Is achieving a two-digit rate of women's participation in politics still a pipe dream?
One noteworthy difference is that out of the 73 municipal seats allocated according to the proportional representation system, 49 were taken by women, accounting for 67% of total. This falls short of the 100% demanded by women groups, but fulfills the quota pledged by each party (50% by the Millennium Democratic Party and 70% by the Grand National Party). In particular, the Democratic Labor Party gave top priority to women in allocating the seats it won through the proportional representation system, resulting in 9 women council members and contributing significantly to the overall ratio.
Unlike past local elections where not a single woman district council head was elected since 1995, 2 women made it this time. 8 women ran for district council heads, but only Chun Sang Su (Nam-gu, Busan, GNP) and Heo Ok Kyung (Haeundae-gu, Busan, GNP) were successful. Lee Geum La, a much-anticipated favorite from MDP who ran for district council head in Gangdong-gu, Seoul, lost the race.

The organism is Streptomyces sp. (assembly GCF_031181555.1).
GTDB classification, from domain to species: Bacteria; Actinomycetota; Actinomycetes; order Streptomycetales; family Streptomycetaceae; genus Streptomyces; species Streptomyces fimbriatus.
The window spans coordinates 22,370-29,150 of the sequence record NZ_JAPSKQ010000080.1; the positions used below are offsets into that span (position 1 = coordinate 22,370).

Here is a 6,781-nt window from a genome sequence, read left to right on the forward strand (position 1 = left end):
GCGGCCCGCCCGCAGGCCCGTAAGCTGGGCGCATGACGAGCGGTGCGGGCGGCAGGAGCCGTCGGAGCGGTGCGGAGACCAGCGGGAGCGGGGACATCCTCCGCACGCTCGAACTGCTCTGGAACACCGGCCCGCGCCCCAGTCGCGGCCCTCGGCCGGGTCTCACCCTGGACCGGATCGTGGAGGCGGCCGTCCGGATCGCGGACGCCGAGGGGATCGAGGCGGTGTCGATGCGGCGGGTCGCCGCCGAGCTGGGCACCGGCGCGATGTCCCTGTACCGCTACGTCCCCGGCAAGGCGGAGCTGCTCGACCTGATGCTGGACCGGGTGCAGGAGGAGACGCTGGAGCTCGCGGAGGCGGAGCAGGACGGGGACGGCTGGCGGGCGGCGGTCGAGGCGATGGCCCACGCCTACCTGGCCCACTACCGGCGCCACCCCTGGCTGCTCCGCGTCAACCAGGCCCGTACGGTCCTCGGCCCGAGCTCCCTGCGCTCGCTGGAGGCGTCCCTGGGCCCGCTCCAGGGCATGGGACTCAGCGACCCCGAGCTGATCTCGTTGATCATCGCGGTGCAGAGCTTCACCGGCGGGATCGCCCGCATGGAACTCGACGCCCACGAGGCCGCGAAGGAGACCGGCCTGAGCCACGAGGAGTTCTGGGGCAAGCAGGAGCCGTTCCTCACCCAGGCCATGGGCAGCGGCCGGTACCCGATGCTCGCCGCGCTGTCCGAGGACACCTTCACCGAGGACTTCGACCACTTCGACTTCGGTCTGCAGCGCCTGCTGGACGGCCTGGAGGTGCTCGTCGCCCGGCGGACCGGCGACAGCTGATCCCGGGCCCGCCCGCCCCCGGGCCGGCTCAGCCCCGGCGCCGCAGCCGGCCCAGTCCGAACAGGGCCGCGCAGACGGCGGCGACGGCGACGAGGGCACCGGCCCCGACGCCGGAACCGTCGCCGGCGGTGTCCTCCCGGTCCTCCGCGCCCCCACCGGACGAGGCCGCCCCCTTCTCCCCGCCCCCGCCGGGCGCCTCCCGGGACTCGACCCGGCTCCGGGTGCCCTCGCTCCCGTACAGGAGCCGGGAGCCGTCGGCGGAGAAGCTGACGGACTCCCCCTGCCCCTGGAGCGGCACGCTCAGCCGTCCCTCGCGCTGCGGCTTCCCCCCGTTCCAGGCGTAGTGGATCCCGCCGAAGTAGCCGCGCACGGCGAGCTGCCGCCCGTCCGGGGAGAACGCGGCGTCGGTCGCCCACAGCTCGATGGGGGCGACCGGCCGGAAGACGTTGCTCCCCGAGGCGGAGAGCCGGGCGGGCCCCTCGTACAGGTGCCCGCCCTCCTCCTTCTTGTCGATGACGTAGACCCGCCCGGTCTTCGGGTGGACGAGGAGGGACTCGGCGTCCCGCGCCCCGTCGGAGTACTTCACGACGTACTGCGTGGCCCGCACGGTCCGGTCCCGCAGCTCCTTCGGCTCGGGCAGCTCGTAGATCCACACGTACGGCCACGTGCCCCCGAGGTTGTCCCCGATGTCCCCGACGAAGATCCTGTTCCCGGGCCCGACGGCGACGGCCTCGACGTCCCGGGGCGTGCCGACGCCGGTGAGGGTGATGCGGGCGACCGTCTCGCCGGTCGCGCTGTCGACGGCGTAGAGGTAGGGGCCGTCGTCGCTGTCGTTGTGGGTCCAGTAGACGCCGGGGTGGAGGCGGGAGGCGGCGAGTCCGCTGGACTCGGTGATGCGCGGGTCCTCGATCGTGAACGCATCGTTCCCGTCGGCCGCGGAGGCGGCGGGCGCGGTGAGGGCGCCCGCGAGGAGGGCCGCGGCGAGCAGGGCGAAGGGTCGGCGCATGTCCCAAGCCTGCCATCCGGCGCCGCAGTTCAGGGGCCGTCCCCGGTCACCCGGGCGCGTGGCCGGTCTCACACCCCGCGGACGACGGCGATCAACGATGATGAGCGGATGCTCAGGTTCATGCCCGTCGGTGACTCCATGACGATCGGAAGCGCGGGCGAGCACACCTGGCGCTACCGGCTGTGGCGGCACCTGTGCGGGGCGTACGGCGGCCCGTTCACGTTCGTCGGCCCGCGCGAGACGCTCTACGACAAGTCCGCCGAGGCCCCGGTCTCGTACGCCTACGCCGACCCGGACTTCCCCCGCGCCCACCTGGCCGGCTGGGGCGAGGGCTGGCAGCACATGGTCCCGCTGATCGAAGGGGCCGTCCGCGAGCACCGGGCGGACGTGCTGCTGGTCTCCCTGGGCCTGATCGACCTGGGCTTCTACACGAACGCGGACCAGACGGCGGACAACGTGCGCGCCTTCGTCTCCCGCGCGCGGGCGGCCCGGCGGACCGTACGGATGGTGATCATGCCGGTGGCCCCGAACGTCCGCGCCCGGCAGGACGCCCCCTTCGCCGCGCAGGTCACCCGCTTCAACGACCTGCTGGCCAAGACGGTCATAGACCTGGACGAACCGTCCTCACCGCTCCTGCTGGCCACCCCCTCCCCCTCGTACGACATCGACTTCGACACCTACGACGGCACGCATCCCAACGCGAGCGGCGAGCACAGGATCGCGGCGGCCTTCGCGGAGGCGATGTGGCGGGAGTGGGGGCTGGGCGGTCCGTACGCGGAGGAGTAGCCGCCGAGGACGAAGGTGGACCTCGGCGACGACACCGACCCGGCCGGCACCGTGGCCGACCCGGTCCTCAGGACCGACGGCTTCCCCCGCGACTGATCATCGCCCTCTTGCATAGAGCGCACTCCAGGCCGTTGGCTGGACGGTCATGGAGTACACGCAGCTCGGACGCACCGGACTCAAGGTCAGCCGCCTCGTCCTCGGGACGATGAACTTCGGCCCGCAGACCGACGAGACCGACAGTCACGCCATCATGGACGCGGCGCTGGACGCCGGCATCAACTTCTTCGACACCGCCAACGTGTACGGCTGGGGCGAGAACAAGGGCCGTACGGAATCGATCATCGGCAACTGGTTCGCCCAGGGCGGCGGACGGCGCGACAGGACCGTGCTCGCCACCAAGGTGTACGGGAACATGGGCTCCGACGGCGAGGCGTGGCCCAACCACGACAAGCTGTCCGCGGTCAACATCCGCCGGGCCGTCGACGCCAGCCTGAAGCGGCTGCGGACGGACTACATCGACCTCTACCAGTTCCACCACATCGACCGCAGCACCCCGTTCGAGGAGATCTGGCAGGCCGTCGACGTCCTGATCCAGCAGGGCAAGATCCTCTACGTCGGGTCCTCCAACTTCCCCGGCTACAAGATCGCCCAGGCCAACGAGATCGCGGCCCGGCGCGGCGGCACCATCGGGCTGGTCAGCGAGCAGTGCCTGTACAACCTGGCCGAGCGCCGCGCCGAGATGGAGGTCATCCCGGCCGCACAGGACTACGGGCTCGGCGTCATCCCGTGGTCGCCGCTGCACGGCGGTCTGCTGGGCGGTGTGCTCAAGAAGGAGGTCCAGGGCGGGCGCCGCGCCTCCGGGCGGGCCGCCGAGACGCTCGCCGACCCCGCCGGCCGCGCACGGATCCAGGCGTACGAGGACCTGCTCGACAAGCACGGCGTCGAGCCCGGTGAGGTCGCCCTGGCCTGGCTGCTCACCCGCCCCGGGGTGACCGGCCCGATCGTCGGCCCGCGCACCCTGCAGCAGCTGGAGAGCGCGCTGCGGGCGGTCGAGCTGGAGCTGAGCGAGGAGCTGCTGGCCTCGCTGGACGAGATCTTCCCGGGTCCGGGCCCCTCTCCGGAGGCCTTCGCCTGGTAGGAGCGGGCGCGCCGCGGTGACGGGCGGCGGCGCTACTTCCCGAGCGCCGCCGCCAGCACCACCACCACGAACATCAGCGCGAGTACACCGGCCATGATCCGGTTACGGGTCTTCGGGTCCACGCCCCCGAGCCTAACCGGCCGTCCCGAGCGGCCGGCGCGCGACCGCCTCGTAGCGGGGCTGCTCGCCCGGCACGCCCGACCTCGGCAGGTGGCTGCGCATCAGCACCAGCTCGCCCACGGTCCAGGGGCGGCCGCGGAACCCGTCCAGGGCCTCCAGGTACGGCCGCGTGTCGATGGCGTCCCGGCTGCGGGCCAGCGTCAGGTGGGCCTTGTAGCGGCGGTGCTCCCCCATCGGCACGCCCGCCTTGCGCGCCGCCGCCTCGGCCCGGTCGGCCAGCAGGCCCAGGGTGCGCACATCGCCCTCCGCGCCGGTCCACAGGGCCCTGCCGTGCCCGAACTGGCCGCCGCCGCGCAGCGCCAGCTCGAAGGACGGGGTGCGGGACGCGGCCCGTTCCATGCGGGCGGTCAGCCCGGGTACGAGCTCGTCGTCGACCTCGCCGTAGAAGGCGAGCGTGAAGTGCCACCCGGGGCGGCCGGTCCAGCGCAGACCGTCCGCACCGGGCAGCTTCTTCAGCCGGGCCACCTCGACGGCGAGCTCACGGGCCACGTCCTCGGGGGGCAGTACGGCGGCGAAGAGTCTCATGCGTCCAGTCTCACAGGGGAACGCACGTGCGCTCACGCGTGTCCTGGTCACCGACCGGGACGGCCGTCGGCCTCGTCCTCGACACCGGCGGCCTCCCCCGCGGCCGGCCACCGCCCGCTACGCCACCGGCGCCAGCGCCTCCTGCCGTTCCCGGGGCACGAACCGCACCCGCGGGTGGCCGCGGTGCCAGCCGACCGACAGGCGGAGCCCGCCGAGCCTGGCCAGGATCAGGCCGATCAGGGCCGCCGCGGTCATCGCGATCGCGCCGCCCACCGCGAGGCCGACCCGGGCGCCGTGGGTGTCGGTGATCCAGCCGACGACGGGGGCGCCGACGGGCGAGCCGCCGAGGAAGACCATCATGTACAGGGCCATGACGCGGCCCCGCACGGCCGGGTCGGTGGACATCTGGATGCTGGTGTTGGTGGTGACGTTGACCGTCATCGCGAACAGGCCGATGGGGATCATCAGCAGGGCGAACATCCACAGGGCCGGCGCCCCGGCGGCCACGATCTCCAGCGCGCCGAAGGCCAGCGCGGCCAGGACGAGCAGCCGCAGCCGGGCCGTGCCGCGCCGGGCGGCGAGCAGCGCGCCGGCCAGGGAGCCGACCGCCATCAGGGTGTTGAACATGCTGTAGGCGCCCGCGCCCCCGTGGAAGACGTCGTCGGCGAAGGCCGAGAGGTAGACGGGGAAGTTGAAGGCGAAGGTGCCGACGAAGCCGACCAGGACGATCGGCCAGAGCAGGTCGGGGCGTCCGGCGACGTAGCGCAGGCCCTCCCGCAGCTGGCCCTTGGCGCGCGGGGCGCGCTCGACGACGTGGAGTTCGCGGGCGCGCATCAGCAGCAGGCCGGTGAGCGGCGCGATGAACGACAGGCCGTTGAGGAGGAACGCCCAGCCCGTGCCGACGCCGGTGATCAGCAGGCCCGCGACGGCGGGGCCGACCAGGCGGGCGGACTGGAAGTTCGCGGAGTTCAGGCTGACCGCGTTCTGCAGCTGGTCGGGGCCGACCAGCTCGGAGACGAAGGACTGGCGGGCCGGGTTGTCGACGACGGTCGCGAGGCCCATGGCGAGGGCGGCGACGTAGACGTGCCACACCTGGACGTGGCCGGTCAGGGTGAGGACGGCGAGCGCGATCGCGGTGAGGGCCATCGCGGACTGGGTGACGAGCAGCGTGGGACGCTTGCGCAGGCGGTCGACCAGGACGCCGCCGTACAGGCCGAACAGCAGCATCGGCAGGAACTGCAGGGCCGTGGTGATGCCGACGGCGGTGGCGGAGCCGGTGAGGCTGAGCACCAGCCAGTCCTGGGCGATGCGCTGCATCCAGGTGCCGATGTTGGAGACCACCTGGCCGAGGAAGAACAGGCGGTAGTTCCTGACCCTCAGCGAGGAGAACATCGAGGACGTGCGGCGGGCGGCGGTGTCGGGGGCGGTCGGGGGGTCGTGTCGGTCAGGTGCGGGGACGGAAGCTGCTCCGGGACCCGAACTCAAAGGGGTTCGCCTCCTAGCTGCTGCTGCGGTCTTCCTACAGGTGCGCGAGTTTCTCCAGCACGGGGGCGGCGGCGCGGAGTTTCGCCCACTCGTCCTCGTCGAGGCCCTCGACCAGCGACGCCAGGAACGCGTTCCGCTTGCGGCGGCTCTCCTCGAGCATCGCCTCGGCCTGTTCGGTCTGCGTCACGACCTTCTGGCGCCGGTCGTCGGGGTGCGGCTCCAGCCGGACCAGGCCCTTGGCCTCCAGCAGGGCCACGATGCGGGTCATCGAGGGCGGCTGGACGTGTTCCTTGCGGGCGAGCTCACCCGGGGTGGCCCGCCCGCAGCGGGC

In a commentary on the election results it released on June 18, the KWAU said, "The World Cup fever may have been one of the reasons for the low turnout, but a more fundamental reason is that our politics falls short of the World Cup in terms of gratification or fair play. That is why public response to the elections was not as enthusiastic as the World Cup. A few constituencies did produce fresh faces, but generally speaking, the low turnout is an accurate reflection of the voters' thoughts: there were few candidates they would have particularly wanted to vote for. Politicians should regard the low turnout as a warning from voters."
Meanwhile, women groups including the Korea Women Politics League and the Center for Korean Women and Politics are planning a seminar on the election results between late June and early July, in order to come up with measures in earnest for greater women's political participation in the future.